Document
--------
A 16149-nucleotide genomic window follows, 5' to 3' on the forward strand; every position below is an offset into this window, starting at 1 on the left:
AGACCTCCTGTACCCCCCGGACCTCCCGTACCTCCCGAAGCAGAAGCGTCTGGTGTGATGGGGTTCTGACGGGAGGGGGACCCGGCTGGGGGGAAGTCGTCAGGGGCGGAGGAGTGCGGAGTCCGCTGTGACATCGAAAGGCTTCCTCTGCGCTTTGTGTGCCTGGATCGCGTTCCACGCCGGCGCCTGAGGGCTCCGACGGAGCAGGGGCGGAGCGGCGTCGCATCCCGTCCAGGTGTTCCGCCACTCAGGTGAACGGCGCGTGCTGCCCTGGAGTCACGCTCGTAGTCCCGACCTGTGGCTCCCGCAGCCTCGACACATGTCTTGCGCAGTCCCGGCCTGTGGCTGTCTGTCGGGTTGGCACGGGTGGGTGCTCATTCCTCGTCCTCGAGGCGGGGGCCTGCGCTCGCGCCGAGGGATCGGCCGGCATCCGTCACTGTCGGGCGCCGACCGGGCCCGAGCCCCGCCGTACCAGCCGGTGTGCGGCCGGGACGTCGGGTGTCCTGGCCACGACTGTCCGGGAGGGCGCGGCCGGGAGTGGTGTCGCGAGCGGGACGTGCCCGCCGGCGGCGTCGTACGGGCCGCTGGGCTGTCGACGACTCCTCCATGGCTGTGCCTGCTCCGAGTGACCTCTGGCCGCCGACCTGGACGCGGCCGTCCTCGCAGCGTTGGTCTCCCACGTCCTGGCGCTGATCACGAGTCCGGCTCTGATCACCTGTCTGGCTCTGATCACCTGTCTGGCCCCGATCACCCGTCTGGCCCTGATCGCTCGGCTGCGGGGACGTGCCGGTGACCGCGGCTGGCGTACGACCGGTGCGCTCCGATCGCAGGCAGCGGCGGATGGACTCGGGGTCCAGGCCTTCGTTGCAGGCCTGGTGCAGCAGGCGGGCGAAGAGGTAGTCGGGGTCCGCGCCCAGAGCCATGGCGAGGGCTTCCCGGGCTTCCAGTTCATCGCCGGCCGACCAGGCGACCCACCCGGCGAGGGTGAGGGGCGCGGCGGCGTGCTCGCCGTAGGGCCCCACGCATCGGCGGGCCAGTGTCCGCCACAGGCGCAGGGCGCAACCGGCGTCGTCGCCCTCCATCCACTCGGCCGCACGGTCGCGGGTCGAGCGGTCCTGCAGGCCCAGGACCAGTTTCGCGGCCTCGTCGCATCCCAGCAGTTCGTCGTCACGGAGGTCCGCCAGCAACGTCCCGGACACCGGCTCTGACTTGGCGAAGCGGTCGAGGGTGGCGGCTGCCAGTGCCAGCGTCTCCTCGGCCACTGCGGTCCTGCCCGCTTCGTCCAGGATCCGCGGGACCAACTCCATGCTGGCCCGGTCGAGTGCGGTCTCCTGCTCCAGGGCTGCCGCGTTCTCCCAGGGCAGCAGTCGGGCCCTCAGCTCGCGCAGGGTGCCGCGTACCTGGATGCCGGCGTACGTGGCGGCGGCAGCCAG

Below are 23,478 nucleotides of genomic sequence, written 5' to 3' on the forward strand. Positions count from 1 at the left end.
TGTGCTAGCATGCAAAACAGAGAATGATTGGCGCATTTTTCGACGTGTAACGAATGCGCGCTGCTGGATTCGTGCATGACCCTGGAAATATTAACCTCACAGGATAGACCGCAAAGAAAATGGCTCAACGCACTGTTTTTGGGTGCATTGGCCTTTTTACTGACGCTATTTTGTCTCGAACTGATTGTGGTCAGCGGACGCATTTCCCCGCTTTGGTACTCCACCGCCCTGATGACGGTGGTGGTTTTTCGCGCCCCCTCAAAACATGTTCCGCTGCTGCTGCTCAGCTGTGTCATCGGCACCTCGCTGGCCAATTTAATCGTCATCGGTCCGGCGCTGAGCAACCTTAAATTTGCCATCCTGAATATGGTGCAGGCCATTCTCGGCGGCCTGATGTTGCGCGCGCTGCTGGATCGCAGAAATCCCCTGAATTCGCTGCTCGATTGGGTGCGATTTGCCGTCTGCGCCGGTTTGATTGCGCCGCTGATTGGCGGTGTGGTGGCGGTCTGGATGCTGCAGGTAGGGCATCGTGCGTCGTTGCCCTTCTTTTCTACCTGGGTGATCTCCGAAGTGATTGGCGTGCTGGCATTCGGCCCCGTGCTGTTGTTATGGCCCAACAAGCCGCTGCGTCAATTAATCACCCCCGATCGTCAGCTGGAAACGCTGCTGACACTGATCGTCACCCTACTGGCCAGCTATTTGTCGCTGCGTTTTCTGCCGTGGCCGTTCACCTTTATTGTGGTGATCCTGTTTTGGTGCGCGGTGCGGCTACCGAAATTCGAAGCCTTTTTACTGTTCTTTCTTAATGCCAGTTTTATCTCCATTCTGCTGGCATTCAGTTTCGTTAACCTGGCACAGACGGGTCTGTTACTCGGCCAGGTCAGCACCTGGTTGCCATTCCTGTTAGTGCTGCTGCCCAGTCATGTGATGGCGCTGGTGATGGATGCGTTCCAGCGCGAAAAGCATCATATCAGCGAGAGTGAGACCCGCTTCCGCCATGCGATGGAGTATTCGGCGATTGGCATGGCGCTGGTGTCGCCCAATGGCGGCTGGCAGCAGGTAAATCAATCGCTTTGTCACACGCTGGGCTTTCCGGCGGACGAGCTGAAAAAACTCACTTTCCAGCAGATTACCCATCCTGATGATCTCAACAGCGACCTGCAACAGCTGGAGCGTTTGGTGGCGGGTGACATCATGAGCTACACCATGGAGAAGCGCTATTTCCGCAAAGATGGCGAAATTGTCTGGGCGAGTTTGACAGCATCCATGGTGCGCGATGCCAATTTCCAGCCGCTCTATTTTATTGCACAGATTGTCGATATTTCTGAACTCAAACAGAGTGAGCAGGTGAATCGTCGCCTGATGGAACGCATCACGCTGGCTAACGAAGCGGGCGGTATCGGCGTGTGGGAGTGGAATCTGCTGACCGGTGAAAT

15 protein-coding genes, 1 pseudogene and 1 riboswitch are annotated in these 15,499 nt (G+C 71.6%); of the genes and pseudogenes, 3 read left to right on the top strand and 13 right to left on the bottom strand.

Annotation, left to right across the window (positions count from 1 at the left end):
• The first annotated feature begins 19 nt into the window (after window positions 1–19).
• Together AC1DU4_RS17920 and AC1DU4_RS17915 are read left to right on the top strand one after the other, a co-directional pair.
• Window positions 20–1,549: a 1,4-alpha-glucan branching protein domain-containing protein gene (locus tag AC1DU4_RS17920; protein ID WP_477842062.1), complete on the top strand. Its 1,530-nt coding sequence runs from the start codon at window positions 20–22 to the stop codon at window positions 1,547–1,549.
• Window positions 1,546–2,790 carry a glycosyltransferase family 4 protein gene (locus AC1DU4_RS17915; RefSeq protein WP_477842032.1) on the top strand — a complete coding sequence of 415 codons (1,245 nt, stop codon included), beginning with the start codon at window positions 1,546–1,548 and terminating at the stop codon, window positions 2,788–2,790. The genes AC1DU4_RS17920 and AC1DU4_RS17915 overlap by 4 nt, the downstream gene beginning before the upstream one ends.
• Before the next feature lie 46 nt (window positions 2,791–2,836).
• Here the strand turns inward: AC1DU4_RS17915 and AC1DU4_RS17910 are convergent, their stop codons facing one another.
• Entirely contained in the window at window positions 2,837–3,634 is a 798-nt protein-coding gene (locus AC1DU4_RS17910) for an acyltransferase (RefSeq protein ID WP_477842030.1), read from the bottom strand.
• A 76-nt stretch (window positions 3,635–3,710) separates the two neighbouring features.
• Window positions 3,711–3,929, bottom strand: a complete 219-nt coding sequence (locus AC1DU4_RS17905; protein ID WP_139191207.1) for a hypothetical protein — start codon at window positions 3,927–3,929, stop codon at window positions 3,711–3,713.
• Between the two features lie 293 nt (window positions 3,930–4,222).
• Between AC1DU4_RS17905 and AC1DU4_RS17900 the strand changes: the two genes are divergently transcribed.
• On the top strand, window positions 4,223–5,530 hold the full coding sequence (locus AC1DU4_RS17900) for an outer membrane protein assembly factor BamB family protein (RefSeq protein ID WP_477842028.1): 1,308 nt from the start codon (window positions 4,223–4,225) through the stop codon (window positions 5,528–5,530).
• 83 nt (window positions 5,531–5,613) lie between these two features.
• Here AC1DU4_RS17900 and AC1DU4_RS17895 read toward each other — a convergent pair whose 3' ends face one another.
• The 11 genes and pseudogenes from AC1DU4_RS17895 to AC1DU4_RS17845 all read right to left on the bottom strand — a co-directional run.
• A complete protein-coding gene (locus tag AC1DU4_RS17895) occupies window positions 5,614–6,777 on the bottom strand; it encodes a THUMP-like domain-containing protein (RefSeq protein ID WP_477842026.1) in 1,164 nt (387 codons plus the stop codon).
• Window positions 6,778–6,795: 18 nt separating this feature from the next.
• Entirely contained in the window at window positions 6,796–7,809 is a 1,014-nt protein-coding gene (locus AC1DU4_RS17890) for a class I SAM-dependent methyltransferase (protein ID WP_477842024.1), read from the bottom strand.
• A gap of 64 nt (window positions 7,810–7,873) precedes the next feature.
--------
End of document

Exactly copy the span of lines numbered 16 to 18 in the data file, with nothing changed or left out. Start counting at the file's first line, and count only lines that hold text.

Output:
• Between the two features lie 293 nt (window positions 3,930–4,222).
• Between AC1DU4_RS17905 and AC1DU4_RS17900 the strand changes: the two genes are divergently transcribed.
• On the top strand, window positions 4,223–5,530 hold the full coding sequence (locus AC1DU4_RS17900) for an outer membrane protein assembly factor BamB family protein (RefSeq protein ID WP_477842028.1): 1,308 nt from the start codon (window positions 4,223–4,225) through the stop codon (window positions 5,528–5,530).